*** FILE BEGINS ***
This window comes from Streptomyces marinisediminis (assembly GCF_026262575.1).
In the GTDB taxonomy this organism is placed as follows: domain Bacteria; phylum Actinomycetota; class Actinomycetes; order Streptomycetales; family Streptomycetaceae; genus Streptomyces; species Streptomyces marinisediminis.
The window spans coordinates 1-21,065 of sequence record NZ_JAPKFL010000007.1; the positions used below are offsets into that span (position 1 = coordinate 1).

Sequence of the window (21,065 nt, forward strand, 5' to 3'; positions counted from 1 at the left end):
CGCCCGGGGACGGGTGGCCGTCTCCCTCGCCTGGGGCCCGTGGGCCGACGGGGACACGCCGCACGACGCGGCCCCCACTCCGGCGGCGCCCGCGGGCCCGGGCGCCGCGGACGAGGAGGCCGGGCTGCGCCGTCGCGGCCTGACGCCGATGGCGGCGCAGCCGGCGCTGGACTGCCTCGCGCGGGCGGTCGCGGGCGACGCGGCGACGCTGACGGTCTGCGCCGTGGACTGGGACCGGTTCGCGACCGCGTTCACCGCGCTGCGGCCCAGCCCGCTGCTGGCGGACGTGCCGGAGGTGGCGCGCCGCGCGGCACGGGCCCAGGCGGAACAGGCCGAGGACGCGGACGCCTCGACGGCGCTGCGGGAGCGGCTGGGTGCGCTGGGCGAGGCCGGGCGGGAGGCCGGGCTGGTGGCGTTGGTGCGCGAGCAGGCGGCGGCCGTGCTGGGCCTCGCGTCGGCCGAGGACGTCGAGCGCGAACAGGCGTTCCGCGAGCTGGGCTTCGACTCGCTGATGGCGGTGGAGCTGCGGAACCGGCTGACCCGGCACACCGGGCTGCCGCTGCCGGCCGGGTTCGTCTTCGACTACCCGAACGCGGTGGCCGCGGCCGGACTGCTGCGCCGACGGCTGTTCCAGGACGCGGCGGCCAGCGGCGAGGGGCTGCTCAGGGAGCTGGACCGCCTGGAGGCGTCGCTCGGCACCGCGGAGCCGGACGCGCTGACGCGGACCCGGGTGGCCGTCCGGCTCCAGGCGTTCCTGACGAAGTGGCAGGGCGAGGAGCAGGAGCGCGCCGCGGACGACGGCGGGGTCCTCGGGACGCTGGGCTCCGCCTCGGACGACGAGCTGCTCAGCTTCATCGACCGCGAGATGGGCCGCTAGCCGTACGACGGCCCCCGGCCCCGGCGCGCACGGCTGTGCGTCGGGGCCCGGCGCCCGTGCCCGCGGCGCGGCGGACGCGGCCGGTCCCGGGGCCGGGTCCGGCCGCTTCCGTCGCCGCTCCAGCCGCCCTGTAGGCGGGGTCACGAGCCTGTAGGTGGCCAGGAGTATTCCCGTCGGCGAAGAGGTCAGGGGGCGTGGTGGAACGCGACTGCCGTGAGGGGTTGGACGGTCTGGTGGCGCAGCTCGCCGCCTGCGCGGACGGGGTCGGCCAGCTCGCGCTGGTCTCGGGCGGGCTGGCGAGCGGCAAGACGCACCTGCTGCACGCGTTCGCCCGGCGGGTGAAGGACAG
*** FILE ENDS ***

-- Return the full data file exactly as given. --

This window comes from Streptomyces marinisediminis (assembly GCF_026262575.1).
In the GTDB taxonomy this organism is placed as follows: domain Bacteria; phylum Actinomycetota; class Actinomycetes; order Streptomycetales; family Streptomycetaceae; genus Streptomyces; species Streptomyces marinisediminis.
The window spans coordinates 1-21,065 of sequence record NZ_JAPKFL010000007.1; the positions used below are offsets into that span (position 1 = coordinate 1).

Sequence of the window (21,065 nt, forward strand, 5' to 3'; positions counted from 1 at the left end):
CGCCCGGGGACGGGTGGCCGTCTCCCTCGCCTGGGGCCCGTGGGCCGACGGGGACACGCCGCACGACGCGGCCCCCACTCCGGCGGCGCCCGCGGGCCCGGGCGCCGCGGACGAGGAGGCCGGGCTGCGCCGTCGCGGCCTGACGCCGATGGCGGCGCAGCCGGCGCTGGACTGCCTCGCGCGGGCGGTCGCGGGCGACGCGGCGACGCTGACGGTCTGCGCCGTGGACTGGGACCGGTTCGCGACCGCGTTCACCGCGCTGCGGCCCAGCCCGCTGCTGGCGGACGTGCCGGAGGTGGCGCGCCGCGCGGCACGGGCCCAGGCGGAACAGGCCGAGGACGCGGACGCCTCGACGGCGCTGCGGGAGCGGCTGGGTGCGCTGGGCGAGGCCGGGCGGGAGGCCGGGCTGGTGGCGTTGGTGCGCGAGCAGGCGGCGGCCGTGCTGGGCCTCGCGTCGGCCGAGGACGTCGAGCGCGAACAGGCGTTCCGCGAGCTGGGCTTCGACTCGCTGATGGCGGTGGAGCTGCGGAACCGGCTGACCCGGCACACCGGGCTGCCGCTGCCGGCCGGGTTCGTCTTCGACTACCCGAACGCGGTGGCCGCGGCCGGACTGCTGCGCCGACGGCTGTTCCAGGACGCGGCGGCCAGCGGCGAGGGGCTGCTCAGGGAGCTGGACCGCCTGGAGGCGTCGCTCGGCACCGCGGAGCCGGACGCGCTGACGCGGACCCGGGTGGCCGTCCGGCTCCAGGCGTTCCTGACGAAGTGGCAGGGCGAGGAGCAGGAGCGCGCCGCGGACGACGGCGGGGTCCTCGGGACGCTGGGCTCCGCCTCGGACGACGAGCTGCTCAGCTTCATCGACCGCGAGATGGGCCGCTAGCCGTACGACGGCCCCCGGCCCCGGCGCGCACGGCTGTGCGTCGGGGCCCGGCGCCCGTGCCCGCGGCGCGGCGGACGCGGCCGGTCCCGGGGCCGGGTCCGGCCGCTTCCGTCGCCGCTCCAGCCGCCCTGTAGGCGGGGTCACGAGCCTGTAGGTGGCCAGGAGTATTCCCGTCGGCGAAGAGGTCAGGGGGCGTGGTGGAACGCGACTGCCGTGAGGGGTTGGACGGTCTGGTGGCGCAGCTCGCCGCCTGCGCGGACGGGGTCGGCCAGCTCGCGCTGGTCTCGGGCGGGCTGGCGAGCGGCAAGACGCACCTGCTGCACGCGTTCGCCCGGCGGGTGAAGGACAG